Last month, my wife and I received our homeowner’s insurance renewal notice and were shocked. If we continue our current level of coverage, our premium will almost triple in cost. If we reduce our insurance, by getting rid of mold coverage, our premium will still double!
Such skyrocketing insurance premiums are an outrage and like all Texans, I want to know who is responsible.
Of course, a primary suspect is my insurance company. After shopping around for less expensive coverage, I am finding that few companies will sell us a policy — at any price. Even worse, last week the second largest homeowners insurer in Texas (Farmers) announced they were leaving the Texas market altogether and virtually giving away their 700,000 policyholders to their competitors.
Yet at the same time, Texas politicians are talking about the “unfair” rate increases they propose to stop by “freezing premiums.” They also are proposing to more heavily regulate the industry, as if companies want to price themselves out of business. I know enough about the laws of economics to know that when companies are profitable in a competitive market, they try to sell more of their product, not less, and at cheaper prices.
While such calls for more regulation by politicians are designed to make them look macho, it is the height of irresponsibility – and the voters know it.
People are wising up to the facts about mold claims and their relation to high premiums. According to the Texas Department of Insurance, Texas mold claims rose from $153 million in 2000 to $854 million in 2001, a 558 percent increase. The number of claims per 1000 policyholders increased from 2.9 in 2000 to 15.1 in 2001. The average cost of mold claims per policyholder in 2001 was almost $350, up from $63 per policyholder in 2000.
Worst of all, 70% of all mold claims filed nationally were filed in Texas
What makes Texas unique when it comes to mold is the way our state regulates insurance and the amount of lawsuit abuse for which we consumers pay. This is why Texas has the highest homeowners premiums in the country: regulations and trial lawyers.
Measured against other states, Texas insurance is heavily regulated. New Jersey is considered the most heavily regulated state for automobile insurance, and their problems are remarkably similar to those of Texas – high premiums and few insurers who want to sell insurance there. Texas has the distinction of having the highest homeowners premiums in the country, but it isn’t due to a lack of regulation.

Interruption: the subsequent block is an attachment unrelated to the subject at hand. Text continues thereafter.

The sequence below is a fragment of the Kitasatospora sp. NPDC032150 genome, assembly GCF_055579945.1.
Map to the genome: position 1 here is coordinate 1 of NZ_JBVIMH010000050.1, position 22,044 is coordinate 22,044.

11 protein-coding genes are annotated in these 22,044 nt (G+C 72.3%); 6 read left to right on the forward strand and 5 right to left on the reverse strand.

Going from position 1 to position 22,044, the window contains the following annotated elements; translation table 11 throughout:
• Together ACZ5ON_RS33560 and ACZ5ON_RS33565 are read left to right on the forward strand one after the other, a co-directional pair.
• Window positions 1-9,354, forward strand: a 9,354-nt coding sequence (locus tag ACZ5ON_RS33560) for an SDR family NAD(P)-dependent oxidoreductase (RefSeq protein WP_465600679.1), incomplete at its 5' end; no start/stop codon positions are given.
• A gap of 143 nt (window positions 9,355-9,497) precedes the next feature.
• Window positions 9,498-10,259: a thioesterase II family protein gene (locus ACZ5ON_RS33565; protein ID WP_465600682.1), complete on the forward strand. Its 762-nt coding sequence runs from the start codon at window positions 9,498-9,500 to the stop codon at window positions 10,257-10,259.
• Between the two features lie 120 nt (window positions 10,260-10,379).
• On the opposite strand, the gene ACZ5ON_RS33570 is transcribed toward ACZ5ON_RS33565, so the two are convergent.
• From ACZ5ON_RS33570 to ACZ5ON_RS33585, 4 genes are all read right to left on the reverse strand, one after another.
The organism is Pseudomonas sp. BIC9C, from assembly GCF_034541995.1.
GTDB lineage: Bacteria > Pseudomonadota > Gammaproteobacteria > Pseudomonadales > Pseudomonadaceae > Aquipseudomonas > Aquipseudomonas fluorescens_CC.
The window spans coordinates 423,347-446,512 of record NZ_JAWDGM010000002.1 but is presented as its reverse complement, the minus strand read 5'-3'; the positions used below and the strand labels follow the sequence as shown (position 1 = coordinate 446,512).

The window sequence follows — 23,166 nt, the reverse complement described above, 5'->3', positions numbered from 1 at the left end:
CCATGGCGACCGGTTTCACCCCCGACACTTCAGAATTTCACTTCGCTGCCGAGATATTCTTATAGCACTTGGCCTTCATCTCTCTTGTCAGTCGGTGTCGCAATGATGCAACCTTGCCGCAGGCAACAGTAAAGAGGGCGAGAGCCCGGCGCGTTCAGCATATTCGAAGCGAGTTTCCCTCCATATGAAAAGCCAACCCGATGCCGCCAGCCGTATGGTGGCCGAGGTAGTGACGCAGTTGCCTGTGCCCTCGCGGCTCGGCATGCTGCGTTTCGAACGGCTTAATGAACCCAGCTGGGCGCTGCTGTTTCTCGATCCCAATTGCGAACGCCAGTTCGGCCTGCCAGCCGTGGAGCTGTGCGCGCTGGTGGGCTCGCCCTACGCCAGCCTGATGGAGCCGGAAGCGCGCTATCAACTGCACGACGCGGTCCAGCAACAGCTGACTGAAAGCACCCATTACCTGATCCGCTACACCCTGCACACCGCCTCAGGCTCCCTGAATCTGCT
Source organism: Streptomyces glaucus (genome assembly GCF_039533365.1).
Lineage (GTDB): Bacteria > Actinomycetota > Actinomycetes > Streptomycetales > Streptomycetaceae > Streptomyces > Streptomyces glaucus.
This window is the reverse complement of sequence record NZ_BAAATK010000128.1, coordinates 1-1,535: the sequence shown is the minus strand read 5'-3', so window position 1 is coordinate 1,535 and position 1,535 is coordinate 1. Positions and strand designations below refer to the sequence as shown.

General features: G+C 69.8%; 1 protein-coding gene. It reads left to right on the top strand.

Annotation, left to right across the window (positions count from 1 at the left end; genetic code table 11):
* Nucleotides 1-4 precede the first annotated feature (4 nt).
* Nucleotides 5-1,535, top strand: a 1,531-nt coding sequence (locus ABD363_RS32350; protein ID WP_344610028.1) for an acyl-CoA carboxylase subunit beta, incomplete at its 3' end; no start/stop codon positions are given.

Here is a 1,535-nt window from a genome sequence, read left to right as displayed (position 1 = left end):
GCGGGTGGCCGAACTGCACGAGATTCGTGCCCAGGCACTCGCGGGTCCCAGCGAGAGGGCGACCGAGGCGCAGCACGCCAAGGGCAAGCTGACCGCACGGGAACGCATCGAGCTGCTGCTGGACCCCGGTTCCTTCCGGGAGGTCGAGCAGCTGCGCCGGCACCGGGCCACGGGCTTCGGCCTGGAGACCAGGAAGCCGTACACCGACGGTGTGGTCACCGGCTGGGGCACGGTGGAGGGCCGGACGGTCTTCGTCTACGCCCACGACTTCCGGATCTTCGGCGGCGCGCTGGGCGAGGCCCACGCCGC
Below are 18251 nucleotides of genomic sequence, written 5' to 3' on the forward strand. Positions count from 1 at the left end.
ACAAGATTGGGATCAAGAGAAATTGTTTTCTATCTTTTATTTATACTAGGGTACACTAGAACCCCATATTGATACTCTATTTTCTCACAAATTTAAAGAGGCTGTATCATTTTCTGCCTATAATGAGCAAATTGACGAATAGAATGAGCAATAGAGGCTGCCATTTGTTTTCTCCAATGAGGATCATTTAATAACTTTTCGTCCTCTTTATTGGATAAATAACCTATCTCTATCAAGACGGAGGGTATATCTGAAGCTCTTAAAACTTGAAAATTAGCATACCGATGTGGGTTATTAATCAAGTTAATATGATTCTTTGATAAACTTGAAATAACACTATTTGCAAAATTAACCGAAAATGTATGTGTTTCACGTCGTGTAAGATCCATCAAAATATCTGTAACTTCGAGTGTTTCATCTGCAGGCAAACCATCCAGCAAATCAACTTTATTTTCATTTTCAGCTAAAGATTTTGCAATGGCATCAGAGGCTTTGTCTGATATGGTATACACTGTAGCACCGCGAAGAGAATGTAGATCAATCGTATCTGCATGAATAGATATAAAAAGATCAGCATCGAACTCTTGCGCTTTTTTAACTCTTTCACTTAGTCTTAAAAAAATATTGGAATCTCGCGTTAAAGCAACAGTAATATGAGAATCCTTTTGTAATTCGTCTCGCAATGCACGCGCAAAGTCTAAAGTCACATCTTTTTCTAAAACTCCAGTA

In Texas, state regulators have been particularly obstinate about even modest deregulation. For instance, in 1997 the Texas legislature authorized the Department of Insurance, like in most other states, to allow insurers to offer cost-saving mold exclusions to their policyholders. Texas regulators did not bother to approve the exclusion until 2002.
Personal injury trial lawyers are milking mold for everything it is worth. Seminars are being hosted around the country teaching lawyers how to generate insurance mold claims. Even though there is no proven scientific link between mold and illness beyond mere allergies, an entire industry has built up in Texas to test for and “remediate” homes.
Only fundamental reforms in Texas will bring down our premiums. Our insurance climate must be improved to attract more insurers back into the state to enhance competition and provide for more consumer choice.
Other states, like Illinois and Wisconsin, have shown less regulation and fewer lawsuits equal lower premiums and more consumer protection. What better way to protect consumers than to promote efficiency and competition leading to lower premiums? Even more telling, insurance is simply not a political issue in those states.
Texas has a long way to go to reduce lawsuit abuse. Virtually no tort reform has emerged from the Texas House of Representatives since 1997 because leaders there were beholden to trial lawyers.
Irrational regulations and frivolous lawsuits have given us the problems we have today. It is time for a change. But who will lead us there?
Jeff Judson is the President and CEO of the Texas Public Policy Foundation, a non-profit research institute focusing on state policy issues. In the early 1990s, Mr. Judson was Industry Affairs Director for USAA responsible for issues related to property and casualty insurance regulation in Texas.